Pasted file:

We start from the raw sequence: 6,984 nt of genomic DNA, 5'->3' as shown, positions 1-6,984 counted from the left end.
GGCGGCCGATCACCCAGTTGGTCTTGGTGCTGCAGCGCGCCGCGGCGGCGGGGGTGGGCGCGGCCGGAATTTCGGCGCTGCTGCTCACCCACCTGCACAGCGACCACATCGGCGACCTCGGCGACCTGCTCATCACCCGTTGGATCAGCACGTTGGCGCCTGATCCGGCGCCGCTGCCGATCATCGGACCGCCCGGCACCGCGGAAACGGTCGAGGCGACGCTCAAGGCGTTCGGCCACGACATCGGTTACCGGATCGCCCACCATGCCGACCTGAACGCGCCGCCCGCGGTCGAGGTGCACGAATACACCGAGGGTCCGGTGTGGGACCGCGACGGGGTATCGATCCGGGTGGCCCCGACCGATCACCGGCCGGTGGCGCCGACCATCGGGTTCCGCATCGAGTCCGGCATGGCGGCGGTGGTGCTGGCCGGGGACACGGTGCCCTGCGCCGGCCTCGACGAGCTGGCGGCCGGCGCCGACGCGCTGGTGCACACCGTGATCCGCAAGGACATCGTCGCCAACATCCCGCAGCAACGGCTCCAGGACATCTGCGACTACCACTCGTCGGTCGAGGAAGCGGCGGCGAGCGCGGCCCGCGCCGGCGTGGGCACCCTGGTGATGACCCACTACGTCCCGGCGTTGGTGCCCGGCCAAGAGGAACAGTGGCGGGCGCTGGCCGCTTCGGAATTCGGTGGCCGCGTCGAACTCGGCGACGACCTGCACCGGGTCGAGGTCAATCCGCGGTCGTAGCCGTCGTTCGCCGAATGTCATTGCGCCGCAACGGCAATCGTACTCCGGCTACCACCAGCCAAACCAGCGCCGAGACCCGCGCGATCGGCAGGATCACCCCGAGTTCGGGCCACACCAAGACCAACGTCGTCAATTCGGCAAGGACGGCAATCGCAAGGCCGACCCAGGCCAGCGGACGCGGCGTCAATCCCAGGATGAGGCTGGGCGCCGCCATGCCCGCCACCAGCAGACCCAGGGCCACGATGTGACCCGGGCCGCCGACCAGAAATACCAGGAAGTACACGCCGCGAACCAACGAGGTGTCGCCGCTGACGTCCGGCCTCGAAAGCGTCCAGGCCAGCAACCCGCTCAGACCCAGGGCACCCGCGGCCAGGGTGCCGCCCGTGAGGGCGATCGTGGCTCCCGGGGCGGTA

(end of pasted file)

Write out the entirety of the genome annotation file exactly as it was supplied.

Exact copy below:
We start from the raw sequence: 6,984 nt of genomic DNA, 5'->3' as shown, positions 1-6,984 counted from the left end.
GGCGGCCGATCACCCAGTTGGTCTTGGTGCTGCAGCGCGCCGCGGCGGCGGGGGTGGGCGCGGCCGGAATTTCGGCGCTGCTGCTCACCCACCTGCACAGCGACCACATCGGCGACCTCGGCGACCTGCTCATCACCCGTTGGATCAGCACGTTGGCGCCTGATCCGGCGCCGCTGCCGATCATCGGACCGCCCGGCACCGCGGAAACGGTCGAGGCGACGCTCAAGGCGTTCGGCCACGACATCGGTTACCGGATCGCCCACCATGCCGACCTGAACGCGCCGCCCGCGGTCGAGGTGCACGAATACACCGAGGGTCCGGTGTGGGACCGCGACGGGGTATCGATCCGGGTGGCCCCGACCGATCACCGGCCGGTGGCGCCGACCATCGGGTTCCGCATCGAGTCCGGCATGGCGGCGGTGGTGCTGGCCGGGGACACGGTGCCCTGCGCCGGCCTCGACGAGCTGGCGGCCGGCGCCGACGCGCTGGTGCACACCGTGATCCGCAAGGACATCGTCGCCAACATCCCGCAGCAACGGCTCCAGGACATCTGCGACTACCACTCGTCGGTCGAGGAAGCGGCGGCGAGCGCGGCCCGCGCCGGCGTGGGCACCCTGGTGATGACCCACTACGTCCCGGCGTTGGTGCCCGGCCAAGAGGAACAGTGGCGGGCGCTGGCCGCTTCGGAATTCGGTGGCCGCGTCGAACTCGGCGACGACCTGCACCGGGTCGAGGTCAATCCGCGGTCGTAGCCGTCGTTCGCCGAATGTCATTGCGCCGCAACGGCAATCGTACTCCGGCTACCACCAGCCAAACCAGCGCCGAGACCCGCGCGATCGGCAGGATCACCCCGAGTTCGGGCCACACCAAGACCAACGTCGTCAATTCGGCAAGGACGGCAATCGCAAGGCCGACCCAGGCCAGCGGACGCGGCGTCAATCCCAGGATGAGGCTGGGCGCCGCCATGCCCGCCACCAGCAGACCCAGGGCCACGATGTGACCCGGGCCGCCGACCAGAAATACCAGGAAGTACACGCCGCGAACCAACGAGGTGTCGCCGCTGACGTCCGGCCTCGAAAGCGTCCAGGCCAGCAACCCGCTCAGACCCAGGGCACCCGCGGCCAGGGTGCCGCCCGTGAGGGCGATCGTGGCTCCCGGGGCGGTA